Voting is something that for some comes very easily, while for others it can be very challenging, even when you would truly like to participate. The groups most affected by voter suppression include; BIPOC, students (that are 18, of course), elderly and people with disabilities. It is important to address the disparity so that it may become convenient for all, every vote matters. There are 4 main ways voter suppression shows itself;
1. Voter ID Laws
2. Voter Registration Restrictions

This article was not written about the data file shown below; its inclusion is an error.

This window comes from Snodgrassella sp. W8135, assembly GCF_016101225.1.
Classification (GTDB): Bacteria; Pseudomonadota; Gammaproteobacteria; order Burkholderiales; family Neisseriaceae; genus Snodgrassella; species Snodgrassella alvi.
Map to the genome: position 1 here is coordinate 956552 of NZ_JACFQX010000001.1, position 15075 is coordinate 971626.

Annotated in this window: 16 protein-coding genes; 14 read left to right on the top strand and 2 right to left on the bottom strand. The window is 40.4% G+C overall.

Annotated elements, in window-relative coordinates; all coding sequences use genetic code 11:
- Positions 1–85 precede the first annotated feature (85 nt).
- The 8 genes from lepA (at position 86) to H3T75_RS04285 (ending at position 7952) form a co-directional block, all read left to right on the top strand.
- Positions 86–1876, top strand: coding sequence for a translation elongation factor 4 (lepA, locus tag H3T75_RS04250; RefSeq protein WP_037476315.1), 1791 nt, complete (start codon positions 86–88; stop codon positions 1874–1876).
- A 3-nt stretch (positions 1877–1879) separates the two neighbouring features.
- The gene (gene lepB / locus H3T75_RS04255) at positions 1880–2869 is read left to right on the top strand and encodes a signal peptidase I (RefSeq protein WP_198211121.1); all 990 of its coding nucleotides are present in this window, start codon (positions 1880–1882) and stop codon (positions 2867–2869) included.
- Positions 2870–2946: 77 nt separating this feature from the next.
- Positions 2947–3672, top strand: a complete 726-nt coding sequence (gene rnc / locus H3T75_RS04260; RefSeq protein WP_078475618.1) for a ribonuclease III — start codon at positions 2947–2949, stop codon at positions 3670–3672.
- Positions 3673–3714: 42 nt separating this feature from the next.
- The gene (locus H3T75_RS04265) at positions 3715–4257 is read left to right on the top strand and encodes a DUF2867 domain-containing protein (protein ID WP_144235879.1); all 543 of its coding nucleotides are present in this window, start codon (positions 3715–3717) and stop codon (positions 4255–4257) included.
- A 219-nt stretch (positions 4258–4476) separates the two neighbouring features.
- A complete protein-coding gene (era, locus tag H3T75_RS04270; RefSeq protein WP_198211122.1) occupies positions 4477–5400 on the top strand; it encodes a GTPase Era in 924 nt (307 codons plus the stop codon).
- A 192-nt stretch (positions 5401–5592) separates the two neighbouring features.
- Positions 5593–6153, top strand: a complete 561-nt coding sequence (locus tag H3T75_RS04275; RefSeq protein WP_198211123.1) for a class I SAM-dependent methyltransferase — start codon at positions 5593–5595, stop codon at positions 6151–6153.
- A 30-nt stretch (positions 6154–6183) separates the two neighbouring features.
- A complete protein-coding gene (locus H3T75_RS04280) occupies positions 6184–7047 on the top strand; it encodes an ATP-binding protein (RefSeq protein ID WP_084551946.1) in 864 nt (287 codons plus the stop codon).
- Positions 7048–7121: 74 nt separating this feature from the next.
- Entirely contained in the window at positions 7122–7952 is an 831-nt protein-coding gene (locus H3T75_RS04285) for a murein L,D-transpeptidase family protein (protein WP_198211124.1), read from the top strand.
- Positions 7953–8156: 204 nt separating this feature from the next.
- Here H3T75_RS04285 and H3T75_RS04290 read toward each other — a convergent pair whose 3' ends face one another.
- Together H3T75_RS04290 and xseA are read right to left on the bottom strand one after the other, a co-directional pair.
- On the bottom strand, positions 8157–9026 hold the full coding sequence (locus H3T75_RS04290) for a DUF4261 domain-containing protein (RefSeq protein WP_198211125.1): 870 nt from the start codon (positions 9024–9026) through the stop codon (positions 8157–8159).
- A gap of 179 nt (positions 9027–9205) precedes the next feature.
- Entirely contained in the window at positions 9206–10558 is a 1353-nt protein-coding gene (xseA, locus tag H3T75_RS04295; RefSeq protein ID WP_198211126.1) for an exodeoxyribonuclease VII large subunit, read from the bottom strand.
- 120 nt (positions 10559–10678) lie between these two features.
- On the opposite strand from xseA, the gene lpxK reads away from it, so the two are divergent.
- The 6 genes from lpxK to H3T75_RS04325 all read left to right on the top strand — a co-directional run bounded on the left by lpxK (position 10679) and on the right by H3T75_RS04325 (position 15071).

According to the U.S Government Accountability Office, voter ID laws reduce voter turnout by approximately 2-3 percentage points, translating to tens of thousands of votes lost in only one state. While many of these methods affect people of all backgrounds, Black Americans are disproportionately affected. For example, in Georgia, 70% of the voters purged in 2018 were Black. Feloy disenfranchisement leave 1 in 13 Black Americans unable to vote. This pose the question, if you commit a felon, does this make you unable to choose a quality candidate for you and your community? This is also not done by accident. It began during the Jim Crow era, right after Black American fought for the right to vote. Legislatures began imposing literacy tests, while many Black American were gravely affected by slavery, in which learning how to read was prohibited. Along with polling taxes, knowing many newly free Black individuals lived in poverty with no help from he US government. Voting is a right that for some was given but for others, it was fought for. Ensuring that our civic duty is not made to be a chore benefits us all, in fact, it is necessary in order to have a sustainable and equitable future.